Barn on Property (Courtesy of the Lower Merion Township) 
Between 1877 and 1893 a sixty-eight acre farm sat less than a quarter of a mile east of Dove Lake and approximately two miles west of the Schuylkill River. The property was located between Merion Road (now Merion Square Road) on its eastern side and just across Old Gulf Road (currently Williamson Road) on its western side. A portion of the property extended to Black Rock Road on its northern end and bordered a neighboring farm to the southeast. A small stream branching from Mill Creek flowed through the property. “Black Rock Farm” was co-owned by two brothers and farmers: Joseph and James Butler.
On November 14, 1893, Philadelphia physician, Dr. Samuel G. Dixon, purchased the entire 68 acres from the Butler brothers. A month later, Dr. Dixon purchased an adjacent section of land previously owned by the Estate of Dr. R. J. Dodd, adding seven acres to Black Rock Farm at the corner of Black Rock and Old Gulf Roads. In 1913 Dr. Dixon purchased an additional 14 acres of land extending from the corner of Black Rock and Old Gulf Roads to Dove Mill Road from I. Layton Register and his wife. By the time of his death in 1918, Dr. Dixon had acquired 118 acres of land in Lower Merion.
Dr. Dixon did not move to Lower Merion immediately after purchasing Black Rock Farm. He and his family remained in Philadelphia and chose to have a brand new home erected at the corner of Black Rock and Old Gulf Roads. As a prominent member of Philadelphia society, the plans for Dr. Dixon’s new home in Lower Merion made news. The Philadelphia Inquirer reported a detailed layout regarding the architecture of the new dwelling. The square, three-story stone and brick masonry house, built between 1900 and 1908, faced south-westerly. A porch wrapped around the home on the north, south and west sides. The home was set back from the road at the crown of a long semicircular driveway. An extension of the driveway veered off past an enormous tennis court and eventually weaved its way quite a distance behind the house ending at the three car garage.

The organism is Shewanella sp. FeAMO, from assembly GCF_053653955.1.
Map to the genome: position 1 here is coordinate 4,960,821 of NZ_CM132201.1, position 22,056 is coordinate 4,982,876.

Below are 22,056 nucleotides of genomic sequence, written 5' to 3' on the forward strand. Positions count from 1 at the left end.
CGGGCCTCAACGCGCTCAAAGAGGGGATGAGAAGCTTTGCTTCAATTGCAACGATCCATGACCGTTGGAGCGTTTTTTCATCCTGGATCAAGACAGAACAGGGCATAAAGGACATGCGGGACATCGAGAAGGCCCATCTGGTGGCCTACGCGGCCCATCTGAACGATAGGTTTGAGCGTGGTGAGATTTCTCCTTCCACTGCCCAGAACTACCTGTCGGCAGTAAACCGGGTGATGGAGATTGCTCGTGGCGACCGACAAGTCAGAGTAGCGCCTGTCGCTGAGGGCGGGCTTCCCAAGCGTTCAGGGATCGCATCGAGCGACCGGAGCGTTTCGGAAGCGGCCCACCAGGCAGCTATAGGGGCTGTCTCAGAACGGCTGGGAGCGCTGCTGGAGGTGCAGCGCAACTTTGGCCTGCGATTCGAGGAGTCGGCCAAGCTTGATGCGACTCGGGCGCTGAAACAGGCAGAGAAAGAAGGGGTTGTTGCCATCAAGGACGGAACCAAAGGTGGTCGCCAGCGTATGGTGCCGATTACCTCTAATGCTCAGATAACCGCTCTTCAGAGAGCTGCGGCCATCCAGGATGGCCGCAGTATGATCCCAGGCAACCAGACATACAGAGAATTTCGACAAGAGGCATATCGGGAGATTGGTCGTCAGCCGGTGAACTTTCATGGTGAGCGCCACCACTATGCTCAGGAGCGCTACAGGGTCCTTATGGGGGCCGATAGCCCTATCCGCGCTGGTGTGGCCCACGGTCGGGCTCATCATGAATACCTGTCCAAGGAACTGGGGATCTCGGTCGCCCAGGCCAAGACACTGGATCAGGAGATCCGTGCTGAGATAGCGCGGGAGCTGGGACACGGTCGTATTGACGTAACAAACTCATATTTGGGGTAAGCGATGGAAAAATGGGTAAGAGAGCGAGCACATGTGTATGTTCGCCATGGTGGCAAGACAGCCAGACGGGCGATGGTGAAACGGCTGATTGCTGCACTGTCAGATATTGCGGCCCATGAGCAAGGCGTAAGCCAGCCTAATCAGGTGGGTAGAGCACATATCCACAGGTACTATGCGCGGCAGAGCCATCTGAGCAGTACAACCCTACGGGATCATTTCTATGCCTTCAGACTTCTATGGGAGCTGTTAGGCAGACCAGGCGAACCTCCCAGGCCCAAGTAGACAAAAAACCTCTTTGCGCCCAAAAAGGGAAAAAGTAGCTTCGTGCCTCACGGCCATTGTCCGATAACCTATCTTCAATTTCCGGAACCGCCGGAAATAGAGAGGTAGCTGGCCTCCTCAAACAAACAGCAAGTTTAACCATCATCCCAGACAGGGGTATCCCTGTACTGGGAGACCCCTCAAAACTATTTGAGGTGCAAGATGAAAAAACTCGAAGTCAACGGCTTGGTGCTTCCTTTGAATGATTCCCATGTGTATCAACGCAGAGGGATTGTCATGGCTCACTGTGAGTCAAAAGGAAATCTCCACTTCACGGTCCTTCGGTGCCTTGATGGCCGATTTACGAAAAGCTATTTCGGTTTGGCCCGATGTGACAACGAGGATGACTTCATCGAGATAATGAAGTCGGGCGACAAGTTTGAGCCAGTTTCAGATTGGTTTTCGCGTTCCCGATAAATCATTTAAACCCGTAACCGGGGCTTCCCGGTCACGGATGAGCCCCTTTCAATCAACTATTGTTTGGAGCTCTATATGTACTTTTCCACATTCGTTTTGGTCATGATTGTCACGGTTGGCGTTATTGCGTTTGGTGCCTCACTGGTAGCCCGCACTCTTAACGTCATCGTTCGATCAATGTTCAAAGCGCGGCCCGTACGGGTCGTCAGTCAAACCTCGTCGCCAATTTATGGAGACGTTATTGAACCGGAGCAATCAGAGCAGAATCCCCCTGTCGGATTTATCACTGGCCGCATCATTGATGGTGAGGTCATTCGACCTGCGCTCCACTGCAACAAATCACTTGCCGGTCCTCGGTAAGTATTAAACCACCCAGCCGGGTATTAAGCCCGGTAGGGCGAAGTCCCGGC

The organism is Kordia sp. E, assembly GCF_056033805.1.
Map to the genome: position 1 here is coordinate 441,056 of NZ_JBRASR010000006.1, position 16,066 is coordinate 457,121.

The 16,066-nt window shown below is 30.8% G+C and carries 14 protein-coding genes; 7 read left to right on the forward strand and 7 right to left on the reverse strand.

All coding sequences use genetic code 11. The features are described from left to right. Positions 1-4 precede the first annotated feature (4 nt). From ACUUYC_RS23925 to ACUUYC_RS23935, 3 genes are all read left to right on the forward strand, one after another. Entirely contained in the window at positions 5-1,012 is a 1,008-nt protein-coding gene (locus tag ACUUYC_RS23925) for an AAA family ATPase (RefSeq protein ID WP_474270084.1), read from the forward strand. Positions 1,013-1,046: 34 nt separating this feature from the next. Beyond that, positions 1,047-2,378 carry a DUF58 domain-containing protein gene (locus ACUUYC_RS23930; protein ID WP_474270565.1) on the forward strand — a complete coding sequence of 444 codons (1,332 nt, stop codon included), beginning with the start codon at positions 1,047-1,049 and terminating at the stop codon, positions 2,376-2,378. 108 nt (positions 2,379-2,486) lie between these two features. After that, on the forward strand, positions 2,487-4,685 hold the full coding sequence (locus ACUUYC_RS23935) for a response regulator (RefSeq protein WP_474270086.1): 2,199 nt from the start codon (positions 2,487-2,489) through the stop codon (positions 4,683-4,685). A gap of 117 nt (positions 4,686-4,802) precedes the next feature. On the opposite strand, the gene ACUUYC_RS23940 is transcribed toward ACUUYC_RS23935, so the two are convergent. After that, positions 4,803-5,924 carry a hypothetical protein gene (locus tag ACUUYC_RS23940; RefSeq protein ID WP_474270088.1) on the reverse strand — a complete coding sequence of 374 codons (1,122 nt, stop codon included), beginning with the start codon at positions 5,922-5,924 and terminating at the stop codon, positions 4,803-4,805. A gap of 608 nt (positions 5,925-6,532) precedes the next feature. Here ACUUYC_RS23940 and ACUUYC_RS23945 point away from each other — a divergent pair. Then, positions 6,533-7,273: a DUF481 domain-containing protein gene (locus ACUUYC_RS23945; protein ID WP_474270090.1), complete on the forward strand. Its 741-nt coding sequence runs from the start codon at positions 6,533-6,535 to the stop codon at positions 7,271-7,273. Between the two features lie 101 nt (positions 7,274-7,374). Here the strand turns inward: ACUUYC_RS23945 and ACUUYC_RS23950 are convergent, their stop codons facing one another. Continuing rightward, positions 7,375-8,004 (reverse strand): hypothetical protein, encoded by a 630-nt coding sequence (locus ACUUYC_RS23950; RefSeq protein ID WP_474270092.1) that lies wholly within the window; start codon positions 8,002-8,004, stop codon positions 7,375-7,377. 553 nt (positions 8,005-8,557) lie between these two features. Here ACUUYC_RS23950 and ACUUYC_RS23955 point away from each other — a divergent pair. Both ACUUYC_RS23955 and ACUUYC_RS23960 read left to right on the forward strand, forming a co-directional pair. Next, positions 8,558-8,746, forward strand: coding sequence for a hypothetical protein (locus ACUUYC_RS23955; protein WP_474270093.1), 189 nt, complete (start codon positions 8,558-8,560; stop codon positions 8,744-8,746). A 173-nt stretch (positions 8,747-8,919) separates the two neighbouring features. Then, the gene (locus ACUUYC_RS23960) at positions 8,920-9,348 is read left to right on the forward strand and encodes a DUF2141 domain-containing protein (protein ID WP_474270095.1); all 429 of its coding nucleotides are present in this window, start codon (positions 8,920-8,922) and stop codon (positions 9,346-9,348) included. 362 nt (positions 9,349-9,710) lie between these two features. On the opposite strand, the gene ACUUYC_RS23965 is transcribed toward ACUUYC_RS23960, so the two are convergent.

The first floor of the home consisted of an entrance hall, living room, main dining room, library, pantry, kitchen and the servants’ dining room. The second floor had five bedrooms, one bathroom, a sewing room and a store room. An additional four bedrooms, a bathroom and a billiard room were built on the third floor. Windows with screens were installed in each room, including the bathroom, for the benefit of fresh air and sunshine.
Although Dr. Dixon was a physician, he kept the property partially as a farm. The original house and barns, which sat close to Youngs-Ford Road, were renovated into new stables, barns, and a carriage house. His stables housed 18 named cows and one bull. The barn held bales of hay, wheat and alfalfa for future use.